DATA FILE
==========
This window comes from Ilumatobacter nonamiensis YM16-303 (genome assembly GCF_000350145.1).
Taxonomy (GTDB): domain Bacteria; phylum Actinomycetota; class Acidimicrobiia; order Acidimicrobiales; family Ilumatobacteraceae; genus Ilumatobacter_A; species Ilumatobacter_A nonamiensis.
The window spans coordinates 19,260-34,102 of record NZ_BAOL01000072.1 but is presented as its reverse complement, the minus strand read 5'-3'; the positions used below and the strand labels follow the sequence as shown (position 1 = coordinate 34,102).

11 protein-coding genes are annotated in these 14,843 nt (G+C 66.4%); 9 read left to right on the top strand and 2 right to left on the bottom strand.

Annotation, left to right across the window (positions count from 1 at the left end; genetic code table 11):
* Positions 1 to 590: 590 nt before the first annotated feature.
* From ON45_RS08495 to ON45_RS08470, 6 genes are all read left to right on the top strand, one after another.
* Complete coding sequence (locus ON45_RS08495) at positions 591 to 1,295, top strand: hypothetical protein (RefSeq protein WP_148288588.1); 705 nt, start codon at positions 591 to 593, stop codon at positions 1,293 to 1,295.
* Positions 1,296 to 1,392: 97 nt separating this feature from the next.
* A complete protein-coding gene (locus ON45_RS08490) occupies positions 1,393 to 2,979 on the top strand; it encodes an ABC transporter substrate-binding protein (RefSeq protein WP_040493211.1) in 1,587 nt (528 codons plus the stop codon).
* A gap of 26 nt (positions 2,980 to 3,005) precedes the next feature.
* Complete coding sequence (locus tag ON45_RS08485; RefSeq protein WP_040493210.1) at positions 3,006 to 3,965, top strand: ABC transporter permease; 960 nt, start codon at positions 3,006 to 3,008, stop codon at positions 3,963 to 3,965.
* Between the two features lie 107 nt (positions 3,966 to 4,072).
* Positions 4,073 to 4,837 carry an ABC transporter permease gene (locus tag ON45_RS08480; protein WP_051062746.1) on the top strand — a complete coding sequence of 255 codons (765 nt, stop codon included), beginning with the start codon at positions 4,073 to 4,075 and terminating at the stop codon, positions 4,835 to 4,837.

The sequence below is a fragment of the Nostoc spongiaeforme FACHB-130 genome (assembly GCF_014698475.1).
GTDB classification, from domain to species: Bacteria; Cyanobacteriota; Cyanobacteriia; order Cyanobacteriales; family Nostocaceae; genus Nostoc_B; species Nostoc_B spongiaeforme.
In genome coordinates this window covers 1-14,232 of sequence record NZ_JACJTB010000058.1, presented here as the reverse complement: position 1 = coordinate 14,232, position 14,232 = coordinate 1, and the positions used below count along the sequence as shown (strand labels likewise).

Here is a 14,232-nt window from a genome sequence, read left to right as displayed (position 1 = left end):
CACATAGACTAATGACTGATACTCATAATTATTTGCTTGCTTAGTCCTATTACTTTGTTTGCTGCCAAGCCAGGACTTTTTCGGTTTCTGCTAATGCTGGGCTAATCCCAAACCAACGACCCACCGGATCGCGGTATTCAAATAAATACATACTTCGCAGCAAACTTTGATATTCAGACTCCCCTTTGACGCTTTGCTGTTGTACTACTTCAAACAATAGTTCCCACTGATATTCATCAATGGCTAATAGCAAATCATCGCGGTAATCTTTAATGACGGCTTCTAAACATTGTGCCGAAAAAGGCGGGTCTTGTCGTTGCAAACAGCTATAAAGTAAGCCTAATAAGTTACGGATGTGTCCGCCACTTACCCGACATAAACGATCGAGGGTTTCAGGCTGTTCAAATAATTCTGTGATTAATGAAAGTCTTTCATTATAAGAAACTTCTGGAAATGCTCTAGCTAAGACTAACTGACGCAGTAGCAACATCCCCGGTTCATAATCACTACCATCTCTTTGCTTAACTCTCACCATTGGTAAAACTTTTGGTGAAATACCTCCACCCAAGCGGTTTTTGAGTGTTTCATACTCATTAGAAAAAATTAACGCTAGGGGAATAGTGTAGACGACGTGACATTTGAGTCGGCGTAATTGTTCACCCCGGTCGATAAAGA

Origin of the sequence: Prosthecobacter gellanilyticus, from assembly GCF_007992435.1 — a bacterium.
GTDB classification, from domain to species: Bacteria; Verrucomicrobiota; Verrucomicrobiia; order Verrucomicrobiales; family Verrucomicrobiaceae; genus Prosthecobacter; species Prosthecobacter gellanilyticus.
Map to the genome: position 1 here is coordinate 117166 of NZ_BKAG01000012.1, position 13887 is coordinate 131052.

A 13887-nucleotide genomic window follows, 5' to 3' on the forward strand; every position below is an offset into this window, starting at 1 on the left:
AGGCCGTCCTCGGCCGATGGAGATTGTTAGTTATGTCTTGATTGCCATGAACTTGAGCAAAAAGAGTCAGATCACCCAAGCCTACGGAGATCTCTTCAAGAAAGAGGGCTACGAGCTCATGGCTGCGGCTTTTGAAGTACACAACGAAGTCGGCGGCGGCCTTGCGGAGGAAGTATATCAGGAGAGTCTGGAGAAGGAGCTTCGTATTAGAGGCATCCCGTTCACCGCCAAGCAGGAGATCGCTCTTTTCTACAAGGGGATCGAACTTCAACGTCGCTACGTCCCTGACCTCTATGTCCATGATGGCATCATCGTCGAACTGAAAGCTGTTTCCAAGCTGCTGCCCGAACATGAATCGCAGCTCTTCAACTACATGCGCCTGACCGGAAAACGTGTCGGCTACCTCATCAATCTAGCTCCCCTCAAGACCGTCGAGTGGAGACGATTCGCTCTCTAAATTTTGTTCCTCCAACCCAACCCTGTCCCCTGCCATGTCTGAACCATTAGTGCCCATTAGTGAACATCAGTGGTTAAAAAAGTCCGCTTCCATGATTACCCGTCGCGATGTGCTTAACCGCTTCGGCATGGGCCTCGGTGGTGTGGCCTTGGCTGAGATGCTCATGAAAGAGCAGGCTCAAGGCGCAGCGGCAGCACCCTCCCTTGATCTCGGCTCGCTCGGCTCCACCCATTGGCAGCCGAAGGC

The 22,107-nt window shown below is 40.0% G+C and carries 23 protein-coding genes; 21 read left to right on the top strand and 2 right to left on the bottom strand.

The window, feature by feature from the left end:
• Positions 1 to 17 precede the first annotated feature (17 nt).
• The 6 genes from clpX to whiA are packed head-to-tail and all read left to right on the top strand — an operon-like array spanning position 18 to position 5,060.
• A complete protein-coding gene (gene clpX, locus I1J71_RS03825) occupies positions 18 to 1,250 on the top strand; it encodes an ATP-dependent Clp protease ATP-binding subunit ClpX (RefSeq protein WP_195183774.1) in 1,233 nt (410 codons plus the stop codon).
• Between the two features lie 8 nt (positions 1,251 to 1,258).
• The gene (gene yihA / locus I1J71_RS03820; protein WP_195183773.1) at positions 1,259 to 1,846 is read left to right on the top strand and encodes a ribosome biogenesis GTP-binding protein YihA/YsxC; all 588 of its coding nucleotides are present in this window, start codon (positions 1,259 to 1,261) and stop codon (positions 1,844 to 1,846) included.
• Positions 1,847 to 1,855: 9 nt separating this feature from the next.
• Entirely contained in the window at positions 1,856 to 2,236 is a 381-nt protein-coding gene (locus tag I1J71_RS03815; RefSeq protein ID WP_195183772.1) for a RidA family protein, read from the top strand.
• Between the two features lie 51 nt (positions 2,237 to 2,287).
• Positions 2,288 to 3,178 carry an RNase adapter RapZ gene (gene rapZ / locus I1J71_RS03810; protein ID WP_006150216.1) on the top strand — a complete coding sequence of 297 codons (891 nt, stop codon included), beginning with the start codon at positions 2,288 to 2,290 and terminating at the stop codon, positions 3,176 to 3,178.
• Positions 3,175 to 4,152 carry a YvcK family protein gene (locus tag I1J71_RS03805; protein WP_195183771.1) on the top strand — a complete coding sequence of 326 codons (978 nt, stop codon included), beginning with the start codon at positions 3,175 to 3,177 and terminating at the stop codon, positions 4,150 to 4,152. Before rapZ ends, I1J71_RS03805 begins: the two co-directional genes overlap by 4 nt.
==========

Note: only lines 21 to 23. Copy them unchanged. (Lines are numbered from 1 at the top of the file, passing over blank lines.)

GTDB classification, from domain to species: Bacteria; Verrucomicrobiota; Verrucomicrobiia; order Verrucomicrobiales; family Verrucomicrobiaceae; genus Prosthecobacter; species Prosthecobacter gellanilyticus.
Map to the genome: position 1 here is coordinate 117166 of NZ_BKAG01000012.1, position 13887 is coordinate 131052.

A 13887-nucleotide genomic window follows, 5' to 3' on the forward strand; every position below is an offset into this window, starting at 1 on the left: